Wednesday, March 5, 2014

No, This is Not a Restaurant!

Many a home cook is dazzled by the sparkling execution of amazing dishes in restaurants and then they find themselves slightly disappointed when they try to recreate it at home.

Quelle surprise!

A restaurant is a professional enterprise whose goal is to make money in exchange for fine food. Your home is where you need to make food daily. There are significant differences between the two kitchens.

Firstly, there's just a question of simple energy. Unless you have a professional range stove at home, there is no way you are pumping out the BTU like that of a professional kitchen. You need power. Real power. Power that makes it hard to breathe in the heat. Most restaurant kitchens are insanely hot. So fuggedaboutit. You don't have it. Just enjoy the meal when you go out and forget about reproducing it. Certain dishes are impossible to cook at home.

Secondly, only someone who has never gone behind the scenes at the finest of professional restaurants would assume that they grind pepper out of the ludicrous pepper grinders. It's all pre-ground. The salt and pepper is sitting in large bowls which they can use to toss by the handful. And they do toss by the handful!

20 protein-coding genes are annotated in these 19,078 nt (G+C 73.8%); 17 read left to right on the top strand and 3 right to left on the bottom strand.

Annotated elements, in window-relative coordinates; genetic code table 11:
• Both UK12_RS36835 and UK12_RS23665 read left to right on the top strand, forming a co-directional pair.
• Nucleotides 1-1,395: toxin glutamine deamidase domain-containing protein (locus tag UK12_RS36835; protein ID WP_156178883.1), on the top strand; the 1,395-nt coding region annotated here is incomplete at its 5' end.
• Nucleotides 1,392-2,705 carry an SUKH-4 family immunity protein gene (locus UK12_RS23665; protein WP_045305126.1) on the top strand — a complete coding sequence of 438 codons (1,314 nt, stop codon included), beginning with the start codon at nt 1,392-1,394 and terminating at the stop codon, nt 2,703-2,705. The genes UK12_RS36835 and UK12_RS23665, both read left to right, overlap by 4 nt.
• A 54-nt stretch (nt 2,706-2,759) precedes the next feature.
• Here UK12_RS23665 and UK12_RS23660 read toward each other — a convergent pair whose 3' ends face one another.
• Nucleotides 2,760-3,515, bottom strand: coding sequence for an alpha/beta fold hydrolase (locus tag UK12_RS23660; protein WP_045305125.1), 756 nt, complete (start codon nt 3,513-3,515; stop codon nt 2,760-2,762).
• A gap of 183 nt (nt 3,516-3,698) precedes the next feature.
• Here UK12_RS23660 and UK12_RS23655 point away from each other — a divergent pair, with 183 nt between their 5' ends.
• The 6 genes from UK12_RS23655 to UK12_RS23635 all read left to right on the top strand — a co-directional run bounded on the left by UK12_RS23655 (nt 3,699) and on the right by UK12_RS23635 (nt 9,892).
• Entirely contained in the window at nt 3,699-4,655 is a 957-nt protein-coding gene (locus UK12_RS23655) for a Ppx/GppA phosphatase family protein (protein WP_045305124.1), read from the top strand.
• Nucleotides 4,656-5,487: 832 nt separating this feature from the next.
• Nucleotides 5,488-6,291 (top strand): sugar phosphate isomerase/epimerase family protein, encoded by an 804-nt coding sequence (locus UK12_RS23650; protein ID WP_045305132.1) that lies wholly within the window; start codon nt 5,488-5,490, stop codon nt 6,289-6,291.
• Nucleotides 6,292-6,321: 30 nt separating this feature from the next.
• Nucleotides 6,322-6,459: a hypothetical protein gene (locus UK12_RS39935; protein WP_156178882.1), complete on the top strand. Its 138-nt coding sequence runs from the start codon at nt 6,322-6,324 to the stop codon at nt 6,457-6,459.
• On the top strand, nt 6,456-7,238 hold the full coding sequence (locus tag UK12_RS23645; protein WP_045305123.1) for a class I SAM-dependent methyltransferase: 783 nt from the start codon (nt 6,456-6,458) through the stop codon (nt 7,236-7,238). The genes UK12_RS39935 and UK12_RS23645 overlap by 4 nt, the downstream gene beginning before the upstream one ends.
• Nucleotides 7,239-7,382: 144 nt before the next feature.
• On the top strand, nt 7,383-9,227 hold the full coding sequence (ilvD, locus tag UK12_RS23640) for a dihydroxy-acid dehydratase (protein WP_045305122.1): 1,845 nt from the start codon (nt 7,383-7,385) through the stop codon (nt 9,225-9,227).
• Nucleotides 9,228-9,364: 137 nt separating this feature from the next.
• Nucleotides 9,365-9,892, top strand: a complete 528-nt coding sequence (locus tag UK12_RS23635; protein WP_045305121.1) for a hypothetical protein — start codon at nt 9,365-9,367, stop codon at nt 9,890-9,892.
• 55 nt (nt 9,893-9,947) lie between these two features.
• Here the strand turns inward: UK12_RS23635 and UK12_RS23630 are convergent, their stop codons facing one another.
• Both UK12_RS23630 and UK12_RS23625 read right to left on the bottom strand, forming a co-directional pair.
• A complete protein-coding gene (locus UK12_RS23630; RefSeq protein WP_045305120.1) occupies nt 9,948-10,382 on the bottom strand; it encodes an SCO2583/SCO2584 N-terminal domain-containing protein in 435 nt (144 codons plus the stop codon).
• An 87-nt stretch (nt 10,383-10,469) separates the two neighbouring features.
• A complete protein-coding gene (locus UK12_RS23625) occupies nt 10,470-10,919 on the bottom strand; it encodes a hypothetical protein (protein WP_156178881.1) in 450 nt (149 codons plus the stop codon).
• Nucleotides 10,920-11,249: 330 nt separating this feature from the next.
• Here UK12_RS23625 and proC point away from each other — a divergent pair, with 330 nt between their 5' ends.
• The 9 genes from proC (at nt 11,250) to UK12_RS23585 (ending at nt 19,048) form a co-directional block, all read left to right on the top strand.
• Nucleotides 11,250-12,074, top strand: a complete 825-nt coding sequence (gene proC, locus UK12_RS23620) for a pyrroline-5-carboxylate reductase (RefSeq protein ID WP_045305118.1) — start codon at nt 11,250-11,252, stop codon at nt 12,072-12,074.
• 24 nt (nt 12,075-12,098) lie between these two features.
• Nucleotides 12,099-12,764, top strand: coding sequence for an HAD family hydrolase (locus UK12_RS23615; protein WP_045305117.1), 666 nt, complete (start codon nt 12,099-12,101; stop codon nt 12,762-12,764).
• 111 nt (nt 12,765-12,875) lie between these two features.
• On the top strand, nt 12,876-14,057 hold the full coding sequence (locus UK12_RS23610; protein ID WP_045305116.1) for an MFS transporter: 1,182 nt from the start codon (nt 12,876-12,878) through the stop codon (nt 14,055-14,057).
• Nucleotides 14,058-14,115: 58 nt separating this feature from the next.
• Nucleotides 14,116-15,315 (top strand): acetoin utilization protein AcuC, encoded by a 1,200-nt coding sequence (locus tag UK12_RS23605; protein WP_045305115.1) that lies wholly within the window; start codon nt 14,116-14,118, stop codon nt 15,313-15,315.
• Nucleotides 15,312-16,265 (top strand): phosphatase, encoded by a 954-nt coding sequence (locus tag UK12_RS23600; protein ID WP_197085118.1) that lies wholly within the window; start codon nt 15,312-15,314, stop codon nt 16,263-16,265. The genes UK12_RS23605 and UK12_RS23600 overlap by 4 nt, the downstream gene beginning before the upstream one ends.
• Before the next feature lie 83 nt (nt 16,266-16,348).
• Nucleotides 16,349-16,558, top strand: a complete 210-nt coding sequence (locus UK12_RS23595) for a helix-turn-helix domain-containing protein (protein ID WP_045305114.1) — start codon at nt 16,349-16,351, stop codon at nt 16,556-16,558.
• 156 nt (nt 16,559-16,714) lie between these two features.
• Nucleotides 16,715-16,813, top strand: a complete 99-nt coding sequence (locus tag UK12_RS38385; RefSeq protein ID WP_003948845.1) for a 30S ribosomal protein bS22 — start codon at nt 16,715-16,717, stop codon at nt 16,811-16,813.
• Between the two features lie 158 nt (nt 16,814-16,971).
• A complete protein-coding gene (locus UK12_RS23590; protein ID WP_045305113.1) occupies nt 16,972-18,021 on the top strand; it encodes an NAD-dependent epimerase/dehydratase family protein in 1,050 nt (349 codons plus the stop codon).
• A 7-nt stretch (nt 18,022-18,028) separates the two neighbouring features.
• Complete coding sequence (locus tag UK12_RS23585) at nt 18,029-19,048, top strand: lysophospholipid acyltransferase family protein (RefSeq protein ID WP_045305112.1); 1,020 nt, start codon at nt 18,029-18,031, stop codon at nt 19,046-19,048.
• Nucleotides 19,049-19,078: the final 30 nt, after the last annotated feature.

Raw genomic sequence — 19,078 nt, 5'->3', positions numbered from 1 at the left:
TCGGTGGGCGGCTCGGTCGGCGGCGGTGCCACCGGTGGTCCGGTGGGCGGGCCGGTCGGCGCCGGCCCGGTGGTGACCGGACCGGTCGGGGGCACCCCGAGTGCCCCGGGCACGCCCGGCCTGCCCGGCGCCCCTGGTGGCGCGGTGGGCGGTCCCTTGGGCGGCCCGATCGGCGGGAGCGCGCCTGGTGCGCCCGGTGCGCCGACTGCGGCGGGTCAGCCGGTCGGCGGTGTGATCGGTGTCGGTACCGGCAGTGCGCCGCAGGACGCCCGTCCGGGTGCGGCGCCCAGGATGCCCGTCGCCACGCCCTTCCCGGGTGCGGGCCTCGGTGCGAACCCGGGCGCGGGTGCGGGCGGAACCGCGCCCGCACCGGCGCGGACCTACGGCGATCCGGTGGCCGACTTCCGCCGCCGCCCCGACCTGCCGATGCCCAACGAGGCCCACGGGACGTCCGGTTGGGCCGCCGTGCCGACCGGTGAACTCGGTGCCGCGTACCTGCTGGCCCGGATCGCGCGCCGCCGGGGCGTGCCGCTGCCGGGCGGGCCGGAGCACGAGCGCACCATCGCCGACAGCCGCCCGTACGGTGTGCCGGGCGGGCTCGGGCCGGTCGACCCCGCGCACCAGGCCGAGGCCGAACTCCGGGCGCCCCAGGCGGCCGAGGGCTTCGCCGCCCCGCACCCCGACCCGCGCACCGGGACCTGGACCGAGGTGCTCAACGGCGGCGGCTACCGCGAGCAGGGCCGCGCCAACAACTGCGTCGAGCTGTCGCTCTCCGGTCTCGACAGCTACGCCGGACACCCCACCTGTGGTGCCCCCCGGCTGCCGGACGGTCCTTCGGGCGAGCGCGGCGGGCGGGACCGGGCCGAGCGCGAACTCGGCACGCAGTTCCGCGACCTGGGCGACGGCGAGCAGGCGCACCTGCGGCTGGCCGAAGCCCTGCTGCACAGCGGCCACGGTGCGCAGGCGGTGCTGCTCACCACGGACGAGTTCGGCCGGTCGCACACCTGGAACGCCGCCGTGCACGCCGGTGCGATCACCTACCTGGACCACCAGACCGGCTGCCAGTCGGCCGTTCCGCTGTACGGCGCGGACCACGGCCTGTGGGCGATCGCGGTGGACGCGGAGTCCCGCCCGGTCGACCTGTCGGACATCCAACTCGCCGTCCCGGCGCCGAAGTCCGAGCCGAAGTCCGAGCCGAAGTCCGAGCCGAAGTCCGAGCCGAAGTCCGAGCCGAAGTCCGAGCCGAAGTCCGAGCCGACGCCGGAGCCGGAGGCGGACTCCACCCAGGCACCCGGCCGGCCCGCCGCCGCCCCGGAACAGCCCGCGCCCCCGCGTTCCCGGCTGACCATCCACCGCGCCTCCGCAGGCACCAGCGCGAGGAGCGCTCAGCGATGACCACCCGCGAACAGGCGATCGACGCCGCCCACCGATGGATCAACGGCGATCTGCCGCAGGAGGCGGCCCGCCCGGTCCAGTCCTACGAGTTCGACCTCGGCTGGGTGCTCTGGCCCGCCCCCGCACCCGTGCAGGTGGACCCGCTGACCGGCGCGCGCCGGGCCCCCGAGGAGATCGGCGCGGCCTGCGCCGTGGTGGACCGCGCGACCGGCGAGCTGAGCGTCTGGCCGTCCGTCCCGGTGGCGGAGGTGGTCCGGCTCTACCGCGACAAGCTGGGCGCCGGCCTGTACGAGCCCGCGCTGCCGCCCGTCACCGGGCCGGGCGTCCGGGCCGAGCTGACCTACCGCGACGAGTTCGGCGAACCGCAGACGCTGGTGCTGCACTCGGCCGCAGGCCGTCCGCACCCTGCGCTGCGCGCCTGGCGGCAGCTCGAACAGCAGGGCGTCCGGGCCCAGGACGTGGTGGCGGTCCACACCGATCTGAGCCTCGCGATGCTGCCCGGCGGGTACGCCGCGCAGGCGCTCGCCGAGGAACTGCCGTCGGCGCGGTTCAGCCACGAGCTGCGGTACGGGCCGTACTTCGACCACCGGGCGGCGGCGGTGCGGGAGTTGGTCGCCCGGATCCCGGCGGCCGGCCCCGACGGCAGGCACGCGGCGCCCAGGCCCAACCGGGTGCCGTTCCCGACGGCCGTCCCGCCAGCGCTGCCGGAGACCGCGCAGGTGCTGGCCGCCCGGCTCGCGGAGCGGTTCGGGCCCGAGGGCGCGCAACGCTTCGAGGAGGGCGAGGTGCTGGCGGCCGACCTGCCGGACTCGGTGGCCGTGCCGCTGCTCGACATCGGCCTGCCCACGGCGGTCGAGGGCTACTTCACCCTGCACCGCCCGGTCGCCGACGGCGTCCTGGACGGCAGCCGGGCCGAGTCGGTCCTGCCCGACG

The single biggest difference between a restaurant and "home cooking" is that a restaurant uses vastly more salt. The CC believes that most people go for it under the rubric of "indulgence" which a spirit of abstemiousness prevents at home.

The same is true of the "fresh" spices. Pre-chopped. So are almost all of the ingredients. It's all pre-prepped and sitting in a refrigerator including the fish. Particularly the fish.

Thirdly, the idea that they are going to whip up a five-course meal for you at the drop of a pin is beyond ridiculous. Of course, it's all fuckin' pre-made. The sauces are pre-made. Everything is. How do you think you get a dish on your plate that takes hours to make within minutes?

Fourthly, it's only the last step of the execution that is left to the kids. And yes, they are kids. They are in training in the kitchen. Yes, they may have talent but no famous chef has ever made your meal not unless you are a billionaire.

Ironically, it's the third fact that cuts two ways and there are two separate lessons that one may learn from it.

The easiest way for a great home cook to compete with a restaurant is to offer meals at dinner parties which rely on speed of execution. Last minute speed where reheating would kill the product. A fancy restaurant can't compete simply because of the economics. (Incidentally, when you have great meals in Madrid, Rome, Istanbul, Mumbai and Singapore, this is the trick. The restaurants run in cheap rent districts. They are playing this game.)

The second more pragmatic version is that you need to learn what can be made ahead of time. This is crucial to greatness in the home kitchen.

So go ahead. Say it already. Liberate yourself.

No, this is not a restaurant. This is entirely different!

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